Stockwell (L): Blair Athol (D, L), Lord Lyon (D, L), Doncaster (D), Regalia (O), St Albans (L), Caller Ou (L), The Marquis (L), Achievement (L).
King Tom: Kingcraft (D), Tormentor (O), Hippia (O), Hannah (O, L).
Rataplan (son of the Baron): Kettledrum (D).
Monarque: Gladiateur (D, L).
Parmesan (son of Sweetmeat): Favonius (D), Cremorne (D).
Buccaneer: Kisber (D), Formosa (O, L), Brigantine (O).
Lord Clifden (L): Jannette (O, L), Hawthornden (L), Wenlock (L), Petrarch (L).
Adventurer: Pretender (D), Apology (O, L), Wheel of Fortune (O).
Blair Athol (D, L): Silvio (D, L), Craig Millar (L).
In regard to mares it has very frequently turned out that animals which were brilliant public performers have been far less successful as dams than others which were comparatively valueless as runners. Beeswing, a brilliant public performer, gave birth to a good horse in Newminster; the same may be said of Alice Hawthorn, dam of Thormanby, of Canezou, dam of Fazzoletto, of Crucifix, dam of Surplice, and of Blink Bonny, dam of Blair Athol; but many of the greatest winners have dropped nothing worth training. On the other hand, there are mares of little or no value as racers who have become the mothers of some of the most celebrated horses on the turf; among them we may cite Queen Mary, Pocahontas and Paradigm. Queen Mary, who was by Gladiator out of a daughter of Plenipotentiary and Myrrha by Whalebone, when mated with Melbourne produced Blink Bonny (winner of the Derby and Oaks); when mated with Mango and Lanercost she produced Haricot, dam of Caller Ou (winner of the St Leger). Pocahontas, perhaps the most remarkable mare in the Stud-Book, never won a race on the turf, but threw Stockwell and Rataplan to the Baron, son of Birdcatcher, King Tom to Harkaway, Knight of St Patrick to Knight of St George, and Knight of Kars to Nutwith—all these horses being 16 hands high and upwards, while Pocahontas was a long low mare of about 15 hands or a trifle more. She also gave birth to Ayacanora by Birdcatcher, and to Araucaria by Ambrose, both very valuable brood mares, Araucaria being the dam of Chamant by Mortemer, and of Rayon d’Or by Flageolet, son of Plutus by Touchstone. Paradigm again produced, among several winners of more or less celebrity, Lord Lyon (winner of the Two Thousand Guineas, Derby and St Leger) and Achievement (winner of the St Leger), both being by Stockwell. Another famous mare was Manganese (1853) by Birdcatcher from Moonbeam by Tomboy from Lunatic by the Prime Minister from Maniac by Shuttle. Manganese when mated with Rataplan threw Mandragora, dam of Apology, winner of the Oaks and St Leger, whose sire was Adventurer, son of Newminster. She also threw Mineral, who, when mated with Lord Clifden, produced Wenlock, winner of the St Leger, and after being sold to go to Hungary, was there mated with Buccaneer, the produce being Kisber, winner of the Derby.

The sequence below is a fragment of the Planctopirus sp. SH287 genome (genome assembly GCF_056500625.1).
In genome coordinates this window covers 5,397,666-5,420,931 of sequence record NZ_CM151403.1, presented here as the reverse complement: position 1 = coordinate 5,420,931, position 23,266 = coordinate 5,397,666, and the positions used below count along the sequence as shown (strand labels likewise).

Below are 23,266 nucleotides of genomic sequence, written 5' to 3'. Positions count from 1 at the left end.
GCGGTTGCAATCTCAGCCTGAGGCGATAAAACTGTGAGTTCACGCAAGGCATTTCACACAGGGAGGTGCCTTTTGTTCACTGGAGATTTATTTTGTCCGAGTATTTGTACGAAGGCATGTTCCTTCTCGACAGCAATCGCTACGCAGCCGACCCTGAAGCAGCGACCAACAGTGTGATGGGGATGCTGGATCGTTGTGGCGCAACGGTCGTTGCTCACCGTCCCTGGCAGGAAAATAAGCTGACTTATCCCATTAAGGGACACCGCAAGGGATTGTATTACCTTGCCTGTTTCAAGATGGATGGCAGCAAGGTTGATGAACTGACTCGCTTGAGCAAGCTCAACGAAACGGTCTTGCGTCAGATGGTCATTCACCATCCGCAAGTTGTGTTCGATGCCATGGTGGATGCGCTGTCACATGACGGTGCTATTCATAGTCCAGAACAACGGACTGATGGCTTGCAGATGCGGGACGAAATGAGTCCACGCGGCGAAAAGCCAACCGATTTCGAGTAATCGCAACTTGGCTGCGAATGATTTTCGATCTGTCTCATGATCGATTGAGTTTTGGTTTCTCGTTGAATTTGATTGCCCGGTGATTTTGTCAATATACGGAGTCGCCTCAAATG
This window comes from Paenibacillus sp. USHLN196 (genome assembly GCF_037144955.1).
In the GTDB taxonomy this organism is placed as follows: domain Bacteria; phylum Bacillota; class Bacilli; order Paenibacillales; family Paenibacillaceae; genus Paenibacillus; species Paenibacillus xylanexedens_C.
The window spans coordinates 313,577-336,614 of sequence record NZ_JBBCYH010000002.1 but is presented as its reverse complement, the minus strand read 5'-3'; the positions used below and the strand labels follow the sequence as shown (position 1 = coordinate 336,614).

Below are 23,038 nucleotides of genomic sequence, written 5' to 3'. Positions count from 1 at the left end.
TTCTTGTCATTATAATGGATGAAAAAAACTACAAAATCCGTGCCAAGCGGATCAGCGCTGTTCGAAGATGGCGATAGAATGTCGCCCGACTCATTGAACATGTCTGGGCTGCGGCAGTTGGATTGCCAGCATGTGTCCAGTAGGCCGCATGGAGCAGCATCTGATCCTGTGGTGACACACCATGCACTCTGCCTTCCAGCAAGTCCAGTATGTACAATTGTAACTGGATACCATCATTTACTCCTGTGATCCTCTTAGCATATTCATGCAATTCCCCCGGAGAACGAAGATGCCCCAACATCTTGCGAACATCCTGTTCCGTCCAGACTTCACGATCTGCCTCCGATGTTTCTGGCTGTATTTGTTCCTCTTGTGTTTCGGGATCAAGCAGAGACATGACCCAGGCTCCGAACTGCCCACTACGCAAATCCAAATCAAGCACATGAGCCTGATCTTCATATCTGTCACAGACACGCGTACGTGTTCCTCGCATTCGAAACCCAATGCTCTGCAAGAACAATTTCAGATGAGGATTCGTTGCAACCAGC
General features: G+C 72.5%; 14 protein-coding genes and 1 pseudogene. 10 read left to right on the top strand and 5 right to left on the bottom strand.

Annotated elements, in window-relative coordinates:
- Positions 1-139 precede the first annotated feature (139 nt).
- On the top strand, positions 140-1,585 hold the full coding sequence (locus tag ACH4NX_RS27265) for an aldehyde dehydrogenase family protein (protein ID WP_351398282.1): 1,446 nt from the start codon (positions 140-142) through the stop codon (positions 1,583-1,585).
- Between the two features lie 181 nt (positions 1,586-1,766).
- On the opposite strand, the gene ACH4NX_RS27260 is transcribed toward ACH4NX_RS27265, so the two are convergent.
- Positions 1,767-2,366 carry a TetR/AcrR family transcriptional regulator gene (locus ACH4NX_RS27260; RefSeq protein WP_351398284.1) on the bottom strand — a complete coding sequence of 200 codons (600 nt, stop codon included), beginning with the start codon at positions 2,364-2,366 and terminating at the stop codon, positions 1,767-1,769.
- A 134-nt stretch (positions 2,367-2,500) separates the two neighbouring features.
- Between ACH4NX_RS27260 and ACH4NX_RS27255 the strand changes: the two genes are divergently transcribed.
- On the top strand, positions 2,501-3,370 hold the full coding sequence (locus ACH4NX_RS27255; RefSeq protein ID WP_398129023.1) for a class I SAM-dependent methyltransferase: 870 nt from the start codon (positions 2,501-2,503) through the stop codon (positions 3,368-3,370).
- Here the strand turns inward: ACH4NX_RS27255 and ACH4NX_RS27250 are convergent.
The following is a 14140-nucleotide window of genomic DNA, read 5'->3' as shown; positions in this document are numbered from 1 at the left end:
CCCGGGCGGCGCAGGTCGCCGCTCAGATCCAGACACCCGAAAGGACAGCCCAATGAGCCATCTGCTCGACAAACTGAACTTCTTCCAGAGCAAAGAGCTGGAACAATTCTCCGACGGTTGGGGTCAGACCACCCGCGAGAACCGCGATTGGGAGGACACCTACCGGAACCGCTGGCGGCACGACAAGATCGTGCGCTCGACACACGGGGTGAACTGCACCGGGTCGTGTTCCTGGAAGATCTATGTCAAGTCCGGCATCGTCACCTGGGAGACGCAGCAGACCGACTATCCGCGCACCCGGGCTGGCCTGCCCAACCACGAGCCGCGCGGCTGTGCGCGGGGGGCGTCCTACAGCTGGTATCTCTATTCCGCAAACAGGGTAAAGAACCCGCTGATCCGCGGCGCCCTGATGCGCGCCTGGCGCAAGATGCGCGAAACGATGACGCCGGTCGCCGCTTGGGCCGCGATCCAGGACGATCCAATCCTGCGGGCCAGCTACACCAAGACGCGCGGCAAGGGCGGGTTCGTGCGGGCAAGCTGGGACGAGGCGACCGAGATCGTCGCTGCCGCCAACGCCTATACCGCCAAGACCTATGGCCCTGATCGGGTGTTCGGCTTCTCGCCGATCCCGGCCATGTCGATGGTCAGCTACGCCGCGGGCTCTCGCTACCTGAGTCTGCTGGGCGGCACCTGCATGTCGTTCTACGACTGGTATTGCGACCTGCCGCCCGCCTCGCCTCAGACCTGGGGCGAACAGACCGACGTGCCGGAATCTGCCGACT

We append the pedigree of Blair Athol, winner of the Derby and St Leger in 1864, who, when subsequently sold by auction, fetched the then unprecedented sum of 12,000 guineas, as it contains, not only Stockwell (the emperor of stallions, as he has been termed), but Blink Bonny and Eleanor—in which latter animal are combined the blood of Eclipse, Herod, Matchem and Snap,—the mares that won the Derby in 1801 and 1857 respectively, as well as those queens of the stud, Eleanor’s great-granddaughter Pocahontas and Blink Bonny’s dam Queen Mary. Both Eleanor and Blink Bonny won the Oaks as well as the Derby.
|Blair Athol (1861)||Stockwell (1849)||The Baron (1842)||Birdcatcher(1853)||Sir Hercules (1826)||Whalebone (1807)||Waxy (1790)|
|Peri (1822)||Wanderer (1790)|
|Guiccioli (1823)||Bob Booty (1804)||Chanticleer (1787)|
|Flight (1809)||Escape (1802)|
|Echidna (1838)||Economist (1825)||Whisker (1812)||Waxy (1790)|
|Floranthe (1818)||Octavian (1807)|
|Miss Pratt (1825)||Blacklock (1814)||Whitelock (1803)|
|Coriander mare (1799)|
|Gadabout (1812)||Orville (1709)|
|Pocahontas (1837)||Glencoe (1831)||Sultan (1816)||Selim (1802)||Buzzard (1787)|
|Alexander mare (1790)|
|Bacchante (1809)||Williamson's Ditto (1800)|
|Sister to Calomel (1791)|
|Trampoline (1825)||Tramp (1810)||Dick Andrews (1797)|
|Web (1808)||Waxy (1790)|
|Marpessa (1830)||Muley (1810)||Orville (1799)||Beningbrough (1791)|
|Eleanor (1798)||Whiskey (1789)|
|Young Giantess (1790)|
|Clare (1824)||Marmion (1806)||Whiskey (1789)|
|Young Noisette (1789)|
|Harpalice (1814)||Gohanna (1790)|
|Blink Bonny (1854)||Melbourne (1834)||Humphrey Clinker (1822)||Comus (1809)||Sorcerer (1796)||Trumpator (1782)|
|Young Giantess (1790)|
|Houghton Lass (1801)||Sir Peter (1784)|
|Clinkerina (1812)||Clinker (1805)||Sir Peter (1784)|
|Pewet (1786)||Tandem (1773)|
|Daughter of (1825)||Cervantes (1806)||Don Quixote (1784)||Eclipse (1764)|
|Grecian Princess (1770)|
|Evelina (1791)||Highflyer (1774)|
|Daughter of (1818)||Golumpus (1802)||Gohanna (1790)|
|Daughter of (1810)||Paynator (1791)|
|Sister to Zodiac|
|Queen Mary (1843)||Gladiator (1833)||Partisan (1811)||Walton (1799)||Sir Peter (1784)|
|Parasol (1800)||Pot-8-os (1773)|
|Pauline (1826)||Moses (1819)||Whalebone by Waxy (1807)|
|Quadrille (1815)||Selim (1802)|
|Canary Bird (1806)|